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2015 News Releases

AG Schmidt sues ‘cancer charities’ alleging fraud

Release Date: May 19, 2015

TOPEKA – (May 19, 2015) – Attorney General Derek Schmidt today announced that his office has filed a federal lawsuit against four “cancer charities” and their operators, who allegedly scammed more than $187 million from consumers across the country.

 Schmidt, along with law enforcement partners from every state in the nation, the District of Columbia, and the Federal Trade Commission, filed the lawsuit yesterday in the U.S. District Court for the District of Arizona. The complaint alleges that the defendants, including Cancer Fund of America, Children’s Cancer Fund of America, Cancer Support Services and the Breast Cancer Society, portrayed themselves to donors as legitimate charities with nationwide programs whose primary purposes were to provide direct support to cancer patients, children with cancer, and breast cancer patients in the United States. Specifically, these entities through their telemarketers told donors that contributions would be used to provide pain medication to children suffering from cancer, transport cancer patients to chemotherapy appointments, and/or pay for hospice care for cancer patients. The complaint alleges this was a sham and the defendants did not operate programs that provided these services.

 “There are many wonderful organizations that do great work to support cancer patients and work toward finding a cure,” Schmidt said. “Unfortunately, too often we see con artists take advantage by setting up fake charities to scam generous donors out of money that they think is going to a good cause.”

 Children’s Cancer Fund of America, the Breast Cancer Society, and three private individual have agreed to settle the charges against them. Terms of the settlements include the dissolution and liquidation of the Children’s Cancer Fund and Breast Cancer Society and the individual defendants associated with these organizations are banned from fundraising and operating charities. Litigation will continue against Cancer Fund of America, Cancer Support Services, and James Reynolds, Sr., Executive Director of CFA and Interim President of CSS.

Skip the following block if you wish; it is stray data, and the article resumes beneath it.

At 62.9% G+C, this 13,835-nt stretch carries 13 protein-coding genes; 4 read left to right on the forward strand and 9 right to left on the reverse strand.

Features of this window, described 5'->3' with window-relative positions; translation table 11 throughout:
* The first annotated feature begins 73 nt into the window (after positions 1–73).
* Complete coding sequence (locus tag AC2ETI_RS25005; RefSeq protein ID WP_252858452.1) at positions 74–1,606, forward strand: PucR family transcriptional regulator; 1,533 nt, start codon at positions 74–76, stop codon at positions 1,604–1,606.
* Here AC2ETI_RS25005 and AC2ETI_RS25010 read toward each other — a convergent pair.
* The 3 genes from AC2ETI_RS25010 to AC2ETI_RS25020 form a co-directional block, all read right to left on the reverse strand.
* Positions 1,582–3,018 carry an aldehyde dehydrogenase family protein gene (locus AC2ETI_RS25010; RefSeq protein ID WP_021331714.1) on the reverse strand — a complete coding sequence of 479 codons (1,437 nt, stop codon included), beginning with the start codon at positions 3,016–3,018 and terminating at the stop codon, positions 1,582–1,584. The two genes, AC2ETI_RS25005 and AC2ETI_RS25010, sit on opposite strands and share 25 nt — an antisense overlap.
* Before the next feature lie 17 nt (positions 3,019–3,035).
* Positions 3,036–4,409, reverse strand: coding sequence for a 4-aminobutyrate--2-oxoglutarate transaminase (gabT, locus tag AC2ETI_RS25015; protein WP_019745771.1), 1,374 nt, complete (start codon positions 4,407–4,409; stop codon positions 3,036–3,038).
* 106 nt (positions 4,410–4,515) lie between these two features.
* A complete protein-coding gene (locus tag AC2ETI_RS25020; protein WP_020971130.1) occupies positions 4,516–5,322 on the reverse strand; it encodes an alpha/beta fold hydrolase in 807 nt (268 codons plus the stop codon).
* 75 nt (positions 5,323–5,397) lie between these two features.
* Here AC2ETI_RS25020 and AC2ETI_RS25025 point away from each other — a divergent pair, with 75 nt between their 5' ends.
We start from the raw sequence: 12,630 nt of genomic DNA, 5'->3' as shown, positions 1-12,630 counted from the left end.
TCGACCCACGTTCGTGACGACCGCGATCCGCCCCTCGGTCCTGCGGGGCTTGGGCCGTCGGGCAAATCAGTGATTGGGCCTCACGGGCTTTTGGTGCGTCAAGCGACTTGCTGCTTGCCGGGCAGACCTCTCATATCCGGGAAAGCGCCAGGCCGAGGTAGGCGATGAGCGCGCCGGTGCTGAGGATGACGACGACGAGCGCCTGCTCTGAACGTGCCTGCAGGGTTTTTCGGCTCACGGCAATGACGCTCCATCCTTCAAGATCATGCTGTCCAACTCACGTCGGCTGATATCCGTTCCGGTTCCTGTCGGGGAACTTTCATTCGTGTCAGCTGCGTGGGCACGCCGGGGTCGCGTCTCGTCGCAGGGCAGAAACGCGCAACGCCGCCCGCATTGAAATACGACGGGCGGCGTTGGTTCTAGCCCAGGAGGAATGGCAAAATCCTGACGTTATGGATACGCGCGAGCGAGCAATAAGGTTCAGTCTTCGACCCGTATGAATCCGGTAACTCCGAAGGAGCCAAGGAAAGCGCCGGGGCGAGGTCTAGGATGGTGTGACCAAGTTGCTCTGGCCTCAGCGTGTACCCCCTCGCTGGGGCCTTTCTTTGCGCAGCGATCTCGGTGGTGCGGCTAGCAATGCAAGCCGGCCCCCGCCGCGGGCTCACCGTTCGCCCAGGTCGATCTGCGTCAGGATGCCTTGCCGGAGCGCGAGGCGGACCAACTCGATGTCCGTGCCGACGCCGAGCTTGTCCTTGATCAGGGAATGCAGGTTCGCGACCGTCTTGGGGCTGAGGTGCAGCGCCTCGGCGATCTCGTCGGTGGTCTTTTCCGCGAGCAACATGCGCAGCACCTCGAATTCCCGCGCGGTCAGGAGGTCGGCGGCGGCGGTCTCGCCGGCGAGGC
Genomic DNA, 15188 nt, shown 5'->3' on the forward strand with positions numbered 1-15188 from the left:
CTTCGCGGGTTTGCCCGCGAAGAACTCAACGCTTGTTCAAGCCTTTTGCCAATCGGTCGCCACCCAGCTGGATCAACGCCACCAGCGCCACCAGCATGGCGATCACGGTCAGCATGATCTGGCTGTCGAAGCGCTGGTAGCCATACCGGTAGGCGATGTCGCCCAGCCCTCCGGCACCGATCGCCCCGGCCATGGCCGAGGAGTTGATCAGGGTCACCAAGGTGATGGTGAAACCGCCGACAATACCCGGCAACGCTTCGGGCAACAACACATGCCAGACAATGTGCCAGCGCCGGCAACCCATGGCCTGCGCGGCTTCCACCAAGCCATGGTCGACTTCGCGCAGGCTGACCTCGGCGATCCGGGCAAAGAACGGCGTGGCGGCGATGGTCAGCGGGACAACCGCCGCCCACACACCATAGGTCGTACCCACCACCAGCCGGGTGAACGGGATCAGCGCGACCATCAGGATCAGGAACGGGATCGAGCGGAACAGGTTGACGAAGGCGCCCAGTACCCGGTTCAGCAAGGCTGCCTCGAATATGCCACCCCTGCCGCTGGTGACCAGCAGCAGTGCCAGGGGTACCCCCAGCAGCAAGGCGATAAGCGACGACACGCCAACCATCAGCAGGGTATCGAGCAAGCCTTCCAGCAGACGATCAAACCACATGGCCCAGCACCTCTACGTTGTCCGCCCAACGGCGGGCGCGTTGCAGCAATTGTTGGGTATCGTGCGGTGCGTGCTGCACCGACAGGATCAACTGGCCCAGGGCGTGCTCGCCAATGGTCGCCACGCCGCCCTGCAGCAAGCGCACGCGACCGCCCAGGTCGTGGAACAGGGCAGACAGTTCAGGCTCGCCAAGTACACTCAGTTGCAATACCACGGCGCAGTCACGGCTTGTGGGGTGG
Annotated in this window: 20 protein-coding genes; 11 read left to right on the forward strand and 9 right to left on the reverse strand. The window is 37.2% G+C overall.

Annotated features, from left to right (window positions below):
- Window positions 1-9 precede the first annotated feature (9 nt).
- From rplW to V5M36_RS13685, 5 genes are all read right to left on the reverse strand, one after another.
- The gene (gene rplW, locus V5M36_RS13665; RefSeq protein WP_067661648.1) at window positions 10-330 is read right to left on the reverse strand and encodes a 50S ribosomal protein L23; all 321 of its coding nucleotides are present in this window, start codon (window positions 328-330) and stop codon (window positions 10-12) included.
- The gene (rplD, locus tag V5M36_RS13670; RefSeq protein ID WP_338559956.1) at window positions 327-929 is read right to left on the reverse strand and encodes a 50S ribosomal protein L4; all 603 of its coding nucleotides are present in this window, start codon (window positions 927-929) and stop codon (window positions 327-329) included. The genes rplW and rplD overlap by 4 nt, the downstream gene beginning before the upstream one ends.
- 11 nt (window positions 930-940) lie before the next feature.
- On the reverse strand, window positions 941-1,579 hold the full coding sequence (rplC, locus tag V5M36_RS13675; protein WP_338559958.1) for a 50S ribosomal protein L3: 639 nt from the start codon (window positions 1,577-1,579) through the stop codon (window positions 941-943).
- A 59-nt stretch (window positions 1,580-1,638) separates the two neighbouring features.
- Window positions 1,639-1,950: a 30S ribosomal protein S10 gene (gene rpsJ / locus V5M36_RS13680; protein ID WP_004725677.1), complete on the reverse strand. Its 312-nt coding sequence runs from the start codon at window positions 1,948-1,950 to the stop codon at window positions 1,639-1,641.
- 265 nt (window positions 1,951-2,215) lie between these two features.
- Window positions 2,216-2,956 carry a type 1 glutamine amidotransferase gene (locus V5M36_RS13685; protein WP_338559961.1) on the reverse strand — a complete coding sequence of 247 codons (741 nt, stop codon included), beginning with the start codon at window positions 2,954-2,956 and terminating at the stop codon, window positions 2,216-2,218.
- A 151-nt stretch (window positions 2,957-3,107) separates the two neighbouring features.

Schmidt urged Kansans to use caution when donating to charities. Con artists often use names similar to those of well-known charities and popular charitable causes in efforts to sound legitimate. Schmidt’s office offered the following tips to keep in mind when making charitable contributions:

  • Ask for written information, including how much of the money raised is actually used for charitable purposes and how much will end up in the hands of the professional fundraiser.
  • Be careful with telemarketers requesting contributions ‑ oftentimes the telemarketer keeps a substantial portion of the donation.
  • Do not be pressured into making a contribution or pledge.
  • Do not feel obligated to send a donation to charities that send token gifts such as key chains, greeting cards, mailing labels, etc.
  • Make certain the charitable organization actually serves the need it claims to serve.
  • Ask for financial statements of the organization to determine who will benefit from the donations.
  • Make a personal giving plan and support well established charities on your terms, not in response to marketing solicitations.

 More information on staying safe from scams is available on the attorney general’s consumer protection website at www.InYourCornerKansas.org.

 

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News releases issued prior to 2011 are available through an archive hosted by the Kansas State Library.